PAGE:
Yeah, I definitely quelled a riot that day. I'm basically my generation's Charlton Heston.

(Dear All Straight, White, Awkward 16-Year-Old Girls,
He isn’t worth it. Side with your friends.
Sincerely,
Yourself in 12 Years)

I think (and kinda hope) I’ll never be able to feel feelings as deeply as I did then, ever again. I read a lot of Shakespeare at this time of my life and I felt very deeply connected to it. I’m almost scared to reread some of these plays because I’m afraid the spark won’t be there any more…

27. Tao Te Ching – Lao Tzu


My copy of this is well-worn. I find the Taoist philosophy of balance to be immeasurably comforting. I couldn’t have said it better:

Life is a series of natural and spontaneous changes. Don't resist them; that only creates sorrow. Let reality be reality. Let things flow naturally forward in whatever way they like.

28. What is the What – Dave Eggers and Valentino Achak Deng
This is a heart-breaking story that is also one of the most riveting books I’ve ever read. Dave Eggers consistently blows my mind, but what I always return to is the unusual blend of facts with literary devices that Eggers used to write Deng’s biography.



I saw these two give a lecture once, and they answered my question about this! The gist was: sometimes a real-life story needs to be retold, but there are no ways to confirm the details. So you wing it. You lean on literacy devices and flub the facts; the truth can still be conveyed.

29. Jane Eyre – Charlotte Bronte


I've actually already blogged about how much I love Jane Eyre and have grown and changed with this story. I had this to say almost exactly three years ago (CREEPY BRONTE COINCIDENCE?!), and I stand by it:

I spent my Friday night at the Labia Theatre, geeking out at the latest remake of Jane Eyre. I have always loved that book--I read it when I was 13, and totally identified with young Jane's out-of-control passion. I read it again when I was 16 (for summer book club at the South River Public Library), and loved the creepiness of the Brontes' English countryside. I read it for a third time when I was 19, in a Women's Lit course, and our class discussed the way Jane learns how to tell her story, over and over throughout her life, until she is an expert at explaining herself and can control the outcome of any situation. (We also read Wide Sargasso Sea, and I loved the reclaimation of Bertha's voice.) And now I'm a week shy of 25, and it felt so comforting to see that familiar story unfold. (In this remake, I liked that the terror of the Red Room was included. That was always a powerful force to me.)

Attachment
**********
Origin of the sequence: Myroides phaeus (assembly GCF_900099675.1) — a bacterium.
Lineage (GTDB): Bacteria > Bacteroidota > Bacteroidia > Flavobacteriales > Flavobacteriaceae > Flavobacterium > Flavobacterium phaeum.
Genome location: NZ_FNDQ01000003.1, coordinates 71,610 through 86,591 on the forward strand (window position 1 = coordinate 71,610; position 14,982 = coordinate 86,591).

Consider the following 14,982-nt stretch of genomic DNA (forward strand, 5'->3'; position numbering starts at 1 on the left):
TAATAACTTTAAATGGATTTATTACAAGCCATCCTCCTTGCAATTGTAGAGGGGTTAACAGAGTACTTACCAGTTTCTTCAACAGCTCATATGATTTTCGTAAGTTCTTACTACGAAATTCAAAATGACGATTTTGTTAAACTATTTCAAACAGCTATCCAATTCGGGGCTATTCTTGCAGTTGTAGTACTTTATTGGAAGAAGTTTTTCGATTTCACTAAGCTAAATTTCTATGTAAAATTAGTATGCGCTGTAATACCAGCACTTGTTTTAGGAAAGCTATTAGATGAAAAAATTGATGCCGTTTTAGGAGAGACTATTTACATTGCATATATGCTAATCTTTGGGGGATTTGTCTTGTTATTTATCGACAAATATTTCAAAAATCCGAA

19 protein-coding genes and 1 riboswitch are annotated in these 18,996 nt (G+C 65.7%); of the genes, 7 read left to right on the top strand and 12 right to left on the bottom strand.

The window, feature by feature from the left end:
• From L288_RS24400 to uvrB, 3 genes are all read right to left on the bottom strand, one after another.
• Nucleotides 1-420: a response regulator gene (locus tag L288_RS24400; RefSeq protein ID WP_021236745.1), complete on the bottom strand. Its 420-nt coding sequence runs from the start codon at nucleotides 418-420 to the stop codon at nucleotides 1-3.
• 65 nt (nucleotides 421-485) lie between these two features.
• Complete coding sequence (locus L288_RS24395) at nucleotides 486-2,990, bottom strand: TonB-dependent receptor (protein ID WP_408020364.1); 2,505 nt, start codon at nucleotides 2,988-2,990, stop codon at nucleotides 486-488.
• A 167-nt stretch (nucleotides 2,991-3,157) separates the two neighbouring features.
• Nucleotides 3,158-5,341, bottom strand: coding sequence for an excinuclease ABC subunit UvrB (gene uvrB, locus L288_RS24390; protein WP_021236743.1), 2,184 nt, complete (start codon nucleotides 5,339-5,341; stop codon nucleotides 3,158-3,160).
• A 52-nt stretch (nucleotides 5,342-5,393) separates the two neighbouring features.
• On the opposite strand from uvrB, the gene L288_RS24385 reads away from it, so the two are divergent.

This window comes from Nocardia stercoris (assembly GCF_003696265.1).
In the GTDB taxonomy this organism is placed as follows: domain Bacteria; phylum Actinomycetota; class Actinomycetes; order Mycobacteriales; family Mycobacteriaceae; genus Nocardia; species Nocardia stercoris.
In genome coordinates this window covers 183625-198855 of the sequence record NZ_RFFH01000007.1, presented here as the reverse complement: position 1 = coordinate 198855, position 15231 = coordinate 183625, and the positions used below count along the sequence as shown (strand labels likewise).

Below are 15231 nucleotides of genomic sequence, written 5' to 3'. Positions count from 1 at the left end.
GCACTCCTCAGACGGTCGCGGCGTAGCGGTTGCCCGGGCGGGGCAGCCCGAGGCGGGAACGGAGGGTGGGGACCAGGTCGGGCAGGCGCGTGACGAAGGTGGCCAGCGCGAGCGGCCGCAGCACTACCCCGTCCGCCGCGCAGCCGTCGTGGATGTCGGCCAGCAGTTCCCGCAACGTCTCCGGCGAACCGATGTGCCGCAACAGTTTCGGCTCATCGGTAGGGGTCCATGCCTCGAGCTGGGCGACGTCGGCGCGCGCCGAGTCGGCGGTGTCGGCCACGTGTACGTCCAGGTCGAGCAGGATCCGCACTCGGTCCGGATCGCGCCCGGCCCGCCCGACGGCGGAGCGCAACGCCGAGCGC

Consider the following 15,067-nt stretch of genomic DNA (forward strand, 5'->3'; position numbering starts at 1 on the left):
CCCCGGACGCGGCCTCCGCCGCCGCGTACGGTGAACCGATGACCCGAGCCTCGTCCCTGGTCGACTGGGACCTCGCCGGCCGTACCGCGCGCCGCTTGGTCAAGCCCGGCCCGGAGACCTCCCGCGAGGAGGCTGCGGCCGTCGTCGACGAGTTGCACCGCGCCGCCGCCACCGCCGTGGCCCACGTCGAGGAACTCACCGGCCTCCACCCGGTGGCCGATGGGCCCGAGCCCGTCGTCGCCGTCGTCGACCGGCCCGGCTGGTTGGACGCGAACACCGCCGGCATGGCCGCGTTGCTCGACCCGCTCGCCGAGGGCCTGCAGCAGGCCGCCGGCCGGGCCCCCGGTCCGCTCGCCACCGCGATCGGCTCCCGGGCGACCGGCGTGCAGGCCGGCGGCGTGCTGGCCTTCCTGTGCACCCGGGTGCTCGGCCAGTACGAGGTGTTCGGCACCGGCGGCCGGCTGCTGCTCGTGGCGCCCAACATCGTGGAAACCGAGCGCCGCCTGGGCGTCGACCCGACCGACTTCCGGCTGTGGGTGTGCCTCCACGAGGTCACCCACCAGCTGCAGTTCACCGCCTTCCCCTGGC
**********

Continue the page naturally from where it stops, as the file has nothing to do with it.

So there is it--new sights and familiar stories.

30. “you shall above all things be glad and young” – e e cummings

I am trying to remember how I discovered this poem, but I can’t! I always come back to it when I travel. To me this is about adventure and discovery. And love.


you shall above all things be glad and young
For if you're young, whatever life you wear

It will become you;and if you are glad
whatever's living will yourself become.
Girlboys may nothing more than boygirls need:
i can entirely her only love

whose any mystery makes every man's
flesh put space on;and his mind take off time

that you should ever think,may god forbid
and (in his mercy) your true lover spare:
for that way knowledge lies,the foetal grave
called progress,and negation's dead undoom.

I'd rather learn from one bird how to sing
than teach ten thousand stars how not to dance

Saturday, July 19, 2014

More Bean Town

North End sunset:








We love Durty Nellie's! We made new friends there every time.







Cait's new man:


In 2004, I left my heart on Newbury Street (thank you, Nick & Leah). After this trip I am totally prepared to live in Trident Booksellers & Cafe.


My visit ended in Chinatown.


And the Year of the Horse continues to march forward.
Riding the T is pretty great. I could ride that half-elevated-train half-subway all day.


Caught the Amtrak home from North Station.







True to form, all I bought all weekend were two poetry books, and three souvenir Buddhas.


Boston, je t'aime

Boston, I love you.

I never feel so alive as when I travel. And it's not just about enjoying the destination--I love being on the road. I don't think these pictures do it justice, that feeling.






Jersey Girls flock to diners like moths to a flame:



Bringing radical politics everywhere I go:


Just assume the car ride up was five straight hours of LL Cool J.



And then, Bean Town! We stayed in the Beacon Hill area and it was charming and beautiful.





For dinner on our first night we explored Little Italy/ the North End:




Dinner at Cafe Pompeii:



This. This is lobster ravioli in maple syrup and sage. I was feeling adventurous... it wasn't bad!




Our trip began on 7/11, i.e. FREE SLURPIE DAY AT 711!







It was a joy to walk around the North End at sunset. Spent some time at Langon Park, and watched folks play bocce ball!